Juggernaut: Alpha / Omega

Written by: MN on 16/02/2015 23:36:07

It took me an exceptionally long time before I dared challenge the monumental task of reviewing a record of such a magnitude as that of Periphery's latest effort. Not only is the band known for their progressive technicalities which require track by track meticulous listening, but the fact that the quintet decide to release an astounding 80 minutes at the same time leaves you feeling like you need to do some serious studying before you can make a legitimate claim to an opinion. I have now allowed this "juggernaut" of a record to play countless times, and I am so ever pleased that I gave it the time to marinate on my considerations. Periphery have never failed to astound in their compositions. Their groundbreaking self-titled debut saw mastermind Misha Mansoor display his virtuoso guitar skills in the most cutting edge djent productions, where straddling borders of the most extreme was the common agenda.

The follow-up record "Periphery II" contained the same neo-progressive elements, but it also allowed for vocalist Spencer Sotelo to expand his admirable vocal range and thereby adding some pop sensibilities through more attention to the pursuit of the catchy melody. "Juggernaut Alpha" and "Juggernaut Omega" have been described as a collective effort by the now permanent line up of Periphery. It is clear from the get-go that Periphery have tried to avoid becoming an ego-centric band that systematically flaunts their skills in odd-time signatures and otherworldly guitar effects. It is obvious that they know where they come from with regards to musical expression, so fear not dear guitar nerds, there is plenty of technical metal to devour, but the good songwriting melody seems to take centre stage throughout this beast of a double record.

It is an overall all-embracing record that tries to reach out to new fans by creating the catchy melodious song with their signature djent flavour. This formula is largely present in the first disc named "Alpha" where songs like "Heavy Heart", "22 Faces" and the stand-out single "Alpha" have you pressing repeat time and time again. Luckily, none of the songs seem to bore you out, they all tend to extend further than the traditional song structure, whether it's through a solo, jazzy interlude or a nerdy-videogame like passage. One of the strongest tracks on the first part of the record is "The Scourge", a song that opens with classical sweeps and theatrical vocals which alludes to some early Avenged Sevenfold (when they were actually good). Eventually the pummeling double pedals start to animate the aggression. The song eventually reaches a climax that has Spencer Sotelo reach some of his best vocal performance as of yet. Previously, Sotelo's vocals often had an airy and shallow character that has been described as "nasal" and "annoying" by many. It is apparent that he has grown as a vocalist, but not compromising his own style of singing. "Rainbow Gravity" takes us back to the more cacophonic Periphery of the best, it is vicious and the riffs hit you like Tyson on a punching bag. "Psychosphere" closes the record with a repeat of the lyrics from "The Scourge" but in a more reflective manner, signalling a close to the first side of the coin.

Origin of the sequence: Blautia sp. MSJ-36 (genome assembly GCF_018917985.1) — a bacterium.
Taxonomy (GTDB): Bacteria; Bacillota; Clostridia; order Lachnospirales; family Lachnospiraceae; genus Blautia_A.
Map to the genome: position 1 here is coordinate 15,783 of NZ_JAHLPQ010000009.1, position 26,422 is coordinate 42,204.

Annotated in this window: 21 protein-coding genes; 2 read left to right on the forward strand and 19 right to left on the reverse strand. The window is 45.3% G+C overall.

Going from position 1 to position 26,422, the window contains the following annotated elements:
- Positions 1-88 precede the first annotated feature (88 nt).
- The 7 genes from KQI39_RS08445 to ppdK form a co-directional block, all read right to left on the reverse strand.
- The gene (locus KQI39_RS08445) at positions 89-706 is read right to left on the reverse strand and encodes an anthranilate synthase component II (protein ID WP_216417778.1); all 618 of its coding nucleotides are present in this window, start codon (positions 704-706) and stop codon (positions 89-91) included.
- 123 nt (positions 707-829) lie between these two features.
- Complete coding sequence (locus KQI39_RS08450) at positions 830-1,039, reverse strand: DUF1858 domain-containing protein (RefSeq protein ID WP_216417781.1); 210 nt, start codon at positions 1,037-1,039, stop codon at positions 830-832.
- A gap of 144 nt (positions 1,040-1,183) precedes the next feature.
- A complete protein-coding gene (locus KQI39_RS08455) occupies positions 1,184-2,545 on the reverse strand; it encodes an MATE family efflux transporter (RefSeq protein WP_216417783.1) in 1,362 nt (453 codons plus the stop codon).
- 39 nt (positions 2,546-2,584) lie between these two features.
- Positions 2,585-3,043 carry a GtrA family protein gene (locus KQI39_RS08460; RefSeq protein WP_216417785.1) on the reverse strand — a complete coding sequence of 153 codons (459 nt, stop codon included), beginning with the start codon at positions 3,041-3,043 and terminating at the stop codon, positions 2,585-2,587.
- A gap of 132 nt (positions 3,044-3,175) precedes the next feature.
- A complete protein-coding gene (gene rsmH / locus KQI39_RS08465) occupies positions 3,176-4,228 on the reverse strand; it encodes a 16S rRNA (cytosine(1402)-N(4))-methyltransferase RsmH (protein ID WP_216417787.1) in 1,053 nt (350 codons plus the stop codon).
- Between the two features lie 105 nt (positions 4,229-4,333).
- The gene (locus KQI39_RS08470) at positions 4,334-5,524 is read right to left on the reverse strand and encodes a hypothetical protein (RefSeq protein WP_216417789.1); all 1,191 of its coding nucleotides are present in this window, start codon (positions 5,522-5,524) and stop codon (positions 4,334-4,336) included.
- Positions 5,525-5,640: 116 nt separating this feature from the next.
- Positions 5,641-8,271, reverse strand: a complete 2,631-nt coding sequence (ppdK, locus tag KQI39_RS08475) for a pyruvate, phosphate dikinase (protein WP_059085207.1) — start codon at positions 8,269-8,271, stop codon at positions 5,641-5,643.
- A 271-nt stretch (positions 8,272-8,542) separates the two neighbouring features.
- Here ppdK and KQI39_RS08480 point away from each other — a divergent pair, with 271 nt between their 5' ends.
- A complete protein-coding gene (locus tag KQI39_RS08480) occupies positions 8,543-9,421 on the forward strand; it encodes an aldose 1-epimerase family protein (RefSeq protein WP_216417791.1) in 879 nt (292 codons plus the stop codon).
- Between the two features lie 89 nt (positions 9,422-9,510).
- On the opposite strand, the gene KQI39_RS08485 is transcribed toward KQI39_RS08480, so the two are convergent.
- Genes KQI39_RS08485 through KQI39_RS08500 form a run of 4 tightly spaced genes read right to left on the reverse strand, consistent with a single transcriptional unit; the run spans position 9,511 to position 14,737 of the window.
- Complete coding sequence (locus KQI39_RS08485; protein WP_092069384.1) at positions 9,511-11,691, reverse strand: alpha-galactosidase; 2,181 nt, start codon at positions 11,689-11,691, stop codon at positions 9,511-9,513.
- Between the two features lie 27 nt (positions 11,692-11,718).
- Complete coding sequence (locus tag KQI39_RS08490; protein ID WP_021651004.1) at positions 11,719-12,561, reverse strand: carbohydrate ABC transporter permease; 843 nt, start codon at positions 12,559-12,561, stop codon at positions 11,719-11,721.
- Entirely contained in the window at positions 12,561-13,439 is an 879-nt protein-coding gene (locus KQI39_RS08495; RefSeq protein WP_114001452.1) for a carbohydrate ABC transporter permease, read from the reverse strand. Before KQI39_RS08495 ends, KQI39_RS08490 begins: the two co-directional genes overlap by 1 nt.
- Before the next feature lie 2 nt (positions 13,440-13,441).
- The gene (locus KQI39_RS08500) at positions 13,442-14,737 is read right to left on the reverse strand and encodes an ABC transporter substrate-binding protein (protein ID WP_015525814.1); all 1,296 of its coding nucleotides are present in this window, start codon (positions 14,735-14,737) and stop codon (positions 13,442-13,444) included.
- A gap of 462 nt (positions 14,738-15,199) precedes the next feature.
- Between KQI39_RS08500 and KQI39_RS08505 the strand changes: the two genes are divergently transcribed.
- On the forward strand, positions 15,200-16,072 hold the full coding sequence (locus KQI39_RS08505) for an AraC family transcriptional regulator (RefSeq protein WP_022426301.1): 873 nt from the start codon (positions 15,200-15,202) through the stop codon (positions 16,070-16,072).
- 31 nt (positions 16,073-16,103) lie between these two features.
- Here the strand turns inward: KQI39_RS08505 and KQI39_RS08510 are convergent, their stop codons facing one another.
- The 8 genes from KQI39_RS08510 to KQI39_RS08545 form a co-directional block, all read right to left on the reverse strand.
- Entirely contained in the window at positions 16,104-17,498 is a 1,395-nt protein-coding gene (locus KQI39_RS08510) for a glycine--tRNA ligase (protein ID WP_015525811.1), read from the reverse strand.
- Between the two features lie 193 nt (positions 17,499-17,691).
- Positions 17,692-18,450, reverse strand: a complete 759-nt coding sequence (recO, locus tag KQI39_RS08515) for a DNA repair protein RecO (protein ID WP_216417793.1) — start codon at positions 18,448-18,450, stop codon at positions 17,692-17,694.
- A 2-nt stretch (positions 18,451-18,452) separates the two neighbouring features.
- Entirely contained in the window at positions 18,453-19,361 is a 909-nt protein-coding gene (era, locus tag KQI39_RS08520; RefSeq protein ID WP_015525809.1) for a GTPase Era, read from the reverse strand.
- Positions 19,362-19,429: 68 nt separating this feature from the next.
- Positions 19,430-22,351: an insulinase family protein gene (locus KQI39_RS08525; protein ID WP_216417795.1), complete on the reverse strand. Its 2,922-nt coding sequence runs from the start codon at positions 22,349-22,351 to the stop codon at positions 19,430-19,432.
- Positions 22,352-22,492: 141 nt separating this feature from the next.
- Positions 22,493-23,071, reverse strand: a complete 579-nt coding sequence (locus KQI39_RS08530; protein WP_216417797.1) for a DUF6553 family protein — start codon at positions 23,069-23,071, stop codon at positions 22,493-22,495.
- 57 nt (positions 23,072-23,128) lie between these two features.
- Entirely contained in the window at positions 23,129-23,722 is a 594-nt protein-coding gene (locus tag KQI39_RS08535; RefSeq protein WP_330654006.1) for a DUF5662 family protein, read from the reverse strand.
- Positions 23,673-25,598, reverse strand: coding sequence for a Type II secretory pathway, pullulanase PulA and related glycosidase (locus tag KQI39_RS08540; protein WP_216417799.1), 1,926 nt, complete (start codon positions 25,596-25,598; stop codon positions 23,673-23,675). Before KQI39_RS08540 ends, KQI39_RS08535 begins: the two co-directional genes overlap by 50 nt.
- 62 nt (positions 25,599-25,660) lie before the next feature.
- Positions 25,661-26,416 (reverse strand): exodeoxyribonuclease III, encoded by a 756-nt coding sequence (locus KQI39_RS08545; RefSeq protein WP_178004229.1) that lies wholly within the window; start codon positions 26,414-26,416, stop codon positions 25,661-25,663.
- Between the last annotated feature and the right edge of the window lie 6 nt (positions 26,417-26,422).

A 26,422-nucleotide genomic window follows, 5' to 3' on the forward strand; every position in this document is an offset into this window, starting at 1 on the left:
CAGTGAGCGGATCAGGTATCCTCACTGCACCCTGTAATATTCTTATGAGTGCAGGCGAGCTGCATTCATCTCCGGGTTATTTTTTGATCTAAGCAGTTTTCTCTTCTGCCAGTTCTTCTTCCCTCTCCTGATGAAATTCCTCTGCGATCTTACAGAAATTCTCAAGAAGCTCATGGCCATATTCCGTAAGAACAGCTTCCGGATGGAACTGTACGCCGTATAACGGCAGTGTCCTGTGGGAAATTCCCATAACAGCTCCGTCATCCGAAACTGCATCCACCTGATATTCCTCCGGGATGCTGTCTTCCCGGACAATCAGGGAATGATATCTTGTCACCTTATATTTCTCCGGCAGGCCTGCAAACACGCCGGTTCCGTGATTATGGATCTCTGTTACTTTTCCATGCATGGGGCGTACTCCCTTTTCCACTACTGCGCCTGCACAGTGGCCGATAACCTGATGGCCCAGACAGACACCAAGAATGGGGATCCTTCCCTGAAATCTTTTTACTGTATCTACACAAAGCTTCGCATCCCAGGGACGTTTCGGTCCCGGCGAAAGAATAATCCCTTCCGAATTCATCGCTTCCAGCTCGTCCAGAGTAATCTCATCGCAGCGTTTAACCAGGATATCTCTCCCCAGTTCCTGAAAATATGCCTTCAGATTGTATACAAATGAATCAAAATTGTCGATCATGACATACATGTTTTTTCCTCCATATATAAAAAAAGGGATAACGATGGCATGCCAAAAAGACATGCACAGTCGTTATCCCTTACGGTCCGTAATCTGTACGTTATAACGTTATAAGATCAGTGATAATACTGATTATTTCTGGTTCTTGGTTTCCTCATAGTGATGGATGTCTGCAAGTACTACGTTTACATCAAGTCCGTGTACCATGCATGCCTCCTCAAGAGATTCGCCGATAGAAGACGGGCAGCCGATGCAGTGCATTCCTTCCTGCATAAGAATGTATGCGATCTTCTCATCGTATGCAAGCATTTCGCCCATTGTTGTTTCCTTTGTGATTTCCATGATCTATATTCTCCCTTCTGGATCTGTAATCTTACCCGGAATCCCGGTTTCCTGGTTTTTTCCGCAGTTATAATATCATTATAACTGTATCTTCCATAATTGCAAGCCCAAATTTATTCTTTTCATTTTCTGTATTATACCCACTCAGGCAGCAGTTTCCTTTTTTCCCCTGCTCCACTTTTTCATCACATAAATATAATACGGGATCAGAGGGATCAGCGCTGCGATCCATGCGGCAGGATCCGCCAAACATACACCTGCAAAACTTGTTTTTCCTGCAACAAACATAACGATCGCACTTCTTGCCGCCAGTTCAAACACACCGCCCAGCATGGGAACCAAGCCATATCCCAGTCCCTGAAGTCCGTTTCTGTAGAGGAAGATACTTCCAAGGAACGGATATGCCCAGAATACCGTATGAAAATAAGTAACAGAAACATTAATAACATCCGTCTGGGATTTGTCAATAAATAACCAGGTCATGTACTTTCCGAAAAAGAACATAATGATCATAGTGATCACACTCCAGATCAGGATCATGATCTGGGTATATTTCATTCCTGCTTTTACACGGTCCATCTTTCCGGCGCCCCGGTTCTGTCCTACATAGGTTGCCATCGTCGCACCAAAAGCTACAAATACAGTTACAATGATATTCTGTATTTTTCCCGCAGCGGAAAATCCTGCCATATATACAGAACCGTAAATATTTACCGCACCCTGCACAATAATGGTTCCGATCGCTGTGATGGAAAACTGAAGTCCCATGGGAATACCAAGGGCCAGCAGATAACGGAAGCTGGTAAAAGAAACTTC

Where the second record differs is that while the pop sensibilities were accounted for in the first, the second half allows for the outfit to lose some of their inhibitions and take on more experimentation in their songs. "The Bad Thing" is a lot more menacing, sludgy in sound and downright angry, it is apparently also inspired by Stephen King's "The Shining". The guitars are allowed to riff out to the max and squealing guitar solos soar above the impressive soundscape. "Priestess" takes you a bit by surprise as a classic acoustic introduction brings the tempo and ferocity down to sea level. As the odd one out, this song is definitely the most poppy song on the record, it is almost rock ballad-like. To those starting to fear softness, fret no more, "Graveless" is a beast of a track, the short-tempered bastard that crawled in the mix, to much satisfaction. The giant "Hell Below" is demonic in every sense, it is song that displays Sotelo omitting any soft-vocals where he lashes out snarls, screams and growls. The standout track of the second disc is the seminal "Omega" which marks my personal favourite throughout the 80 minutes. It is the quintessence of progressive metal and it synthesizes every aspect that this record has achieved, a tremendous effort that leaves one heavily satisfied.

It must be clear to the reader that this record has left me dumbfounded and pleased beyond the usual. I truly think Periphery have outdone themselves writing this double record, which is in its essence no easy feat. Last time I heard a double this successful was Soilwork's "The Living Infinite". I therefore award Periphery a solid 9 in hopes that they can continue to outdo themselves in the future. It is clear they are moulding themselves into a band capable of writing consistent red-threaded records along the lines of the genius found on the majority of Coheed And Cambria records. In terms of criticism, I have searched for potential complains, but concluded that Periphery have yet to disappoint this reviewer. Fans of Protest The Hero, The Safety Fire and Disperse should all find some sanctuary in this brilliant effort from the Maryland boys.


Download: The Scourge, Omega, Heavy Heart
For The Fans Of: Between The Buried And Me, Sikth, The Contortionist

Release date 27.01.2015
Sumerian Records

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